The Pipeline Pledge is a conscious commitment by forward-looking firms to address the inequality gap in private markets by pledging to reserve 50% of interview capacity for diverse and underrepresented candidates.
Diversifying the pipeline of recruits is a step in the right direction to change the face of private markets for the better.
Taking the pledge is an acknowledgement of the problem and a commitment to be a partner for the solution.
In ignoring diversity, a second order of inequity is derived, better known as the funding gap.
In the United States, only 2% of investments in start-ups are for women-led ventures, despite the fact that 38% of start-up founders are women. Notably, only about 12% of decision-makers at US venture capital firms are women. The funding gap is therefore attributed to a phenomenon known as homophily, which is the psychological tendency people have to like - and therefore provide funding to - those who look, and act like or remind them of themselves. This results in a wider funding gap for underrepresented minorities.
Research shows that when a woman is on the investment team of a venture capital firm, they are 40% more likely to invest in a company with a woman on the executive team. Therefore, increasing diversity in private markets is critical because it leads to more diversely led companies getting funding. Without diverse investment teams, diverse founders will remain largely without funding, a double negative impact.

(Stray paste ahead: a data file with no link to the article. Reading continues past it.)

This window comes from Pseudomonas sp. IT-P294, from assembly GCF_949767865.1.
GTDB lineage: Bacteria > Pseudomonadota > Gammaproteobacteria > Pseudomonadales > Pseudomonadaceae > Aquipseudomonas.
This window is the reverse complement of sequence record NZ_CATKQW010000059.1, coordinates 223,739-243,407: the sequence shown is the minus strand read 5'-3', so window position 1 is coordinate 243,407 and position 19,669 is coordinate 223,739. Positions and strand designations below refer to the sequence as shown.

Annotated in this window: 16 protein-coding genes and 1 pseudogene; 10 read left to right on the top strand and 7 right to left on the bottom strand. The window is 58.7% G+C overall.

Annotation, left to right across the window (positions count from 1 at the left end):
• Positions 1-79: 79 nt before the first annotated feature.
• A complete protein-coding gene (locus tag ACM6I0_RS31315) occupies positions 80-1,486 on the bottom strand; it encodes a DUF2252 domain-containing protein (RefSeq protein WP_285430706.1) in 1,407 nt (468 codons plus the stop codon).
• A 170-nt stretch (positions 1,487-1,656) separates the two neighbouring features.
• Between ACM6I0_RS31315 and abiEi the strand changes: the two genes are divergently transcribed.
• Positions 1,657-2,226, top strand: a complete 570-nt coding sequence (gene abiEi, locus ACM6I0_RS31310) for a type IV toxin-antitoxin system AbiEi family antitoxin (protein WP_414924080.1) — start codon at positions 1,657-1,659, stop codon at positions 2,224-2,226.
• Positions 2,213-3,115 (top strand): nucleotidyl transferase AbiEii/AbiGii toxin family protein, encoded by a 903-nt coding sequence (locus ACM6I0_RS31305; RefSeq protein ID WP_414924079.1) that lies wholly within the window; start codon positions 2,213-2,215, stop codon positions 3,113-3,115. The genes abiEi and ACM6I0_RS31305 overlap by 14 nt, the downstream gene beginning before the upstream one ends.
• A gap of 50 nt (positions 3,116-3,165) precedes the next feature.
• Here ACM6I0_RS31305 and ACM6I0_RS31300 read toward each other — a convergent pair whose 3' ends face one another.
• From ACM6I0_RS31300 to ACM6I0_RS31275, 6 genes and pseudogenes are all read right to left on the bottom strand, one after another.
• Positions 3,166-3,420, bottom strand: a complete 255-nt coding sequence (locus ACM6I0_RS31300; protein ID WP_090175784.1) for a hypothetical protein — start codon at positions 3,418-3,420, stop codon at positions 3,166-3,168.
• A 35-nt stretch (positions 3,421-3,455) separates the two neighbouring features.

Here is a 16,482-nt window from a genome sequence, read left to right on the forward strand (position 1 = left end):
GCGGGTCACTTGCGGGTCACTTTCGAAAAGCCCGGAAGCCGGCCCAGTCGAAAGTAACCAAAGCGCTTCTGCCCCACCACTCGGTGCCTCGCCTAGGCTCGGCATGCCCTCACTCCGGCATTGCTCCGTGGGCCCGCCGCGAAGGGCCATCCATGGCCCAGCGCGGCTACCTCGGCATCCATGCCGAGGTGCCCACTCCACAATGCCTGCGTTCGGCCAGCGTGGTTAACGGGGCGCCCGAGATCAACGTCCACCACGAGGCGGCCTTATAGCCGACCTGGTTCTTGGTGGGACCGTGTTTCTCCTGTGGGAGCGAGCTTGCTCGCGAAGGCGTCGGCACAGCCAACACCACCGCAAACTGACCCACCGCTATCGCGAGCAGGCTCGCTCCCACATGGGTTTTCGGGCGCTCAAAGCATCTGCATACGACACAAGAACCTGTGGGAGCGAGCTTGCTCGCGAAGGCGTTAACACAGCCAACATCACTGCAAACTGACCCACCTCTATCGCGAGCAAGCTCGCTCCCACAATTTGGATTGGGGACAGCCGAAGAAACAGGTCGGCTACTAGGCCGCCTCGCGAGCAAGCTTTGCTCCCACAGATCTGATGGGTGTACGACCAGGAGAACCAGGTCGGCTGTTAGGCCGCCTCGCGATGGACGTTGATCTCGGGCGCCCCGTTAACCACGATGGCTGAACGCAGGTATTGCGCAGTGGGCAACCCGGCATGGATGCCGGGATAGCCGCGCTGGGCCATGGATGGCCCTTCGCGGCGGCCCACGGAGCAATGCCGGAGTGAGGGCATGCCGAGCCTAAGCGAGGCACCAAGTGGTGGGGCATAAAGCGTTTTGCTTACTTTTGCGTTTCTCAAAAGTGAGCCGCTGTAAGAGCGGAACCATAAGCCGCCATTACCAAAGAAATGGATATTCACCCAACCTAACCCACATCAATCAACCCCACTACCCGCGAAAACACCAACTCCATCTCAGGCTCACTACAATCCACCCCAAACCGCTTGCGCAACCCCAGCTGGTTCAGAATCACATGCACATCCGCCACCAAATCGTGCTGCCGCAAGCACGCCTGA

Furthermore, we can take from this that people are more likely to invest when they have a connection. Having more underrepresented minorities in the private markets means more connections which will in turn drive greater social equity in investing. Increasing diversity in the private markets is a significant social impact initiative on its own, but more than that it is a way to expand investor’s mindsets and thus induce more social impact investments. In other words, increasing diversity in the private markets is a way to ensure that there will be a continued flow and increase in social impact initiatives since they will have a greater chance at receiving capital. Therefore, investing in diverse teams has compound effects beyond the number of diverse employees you have.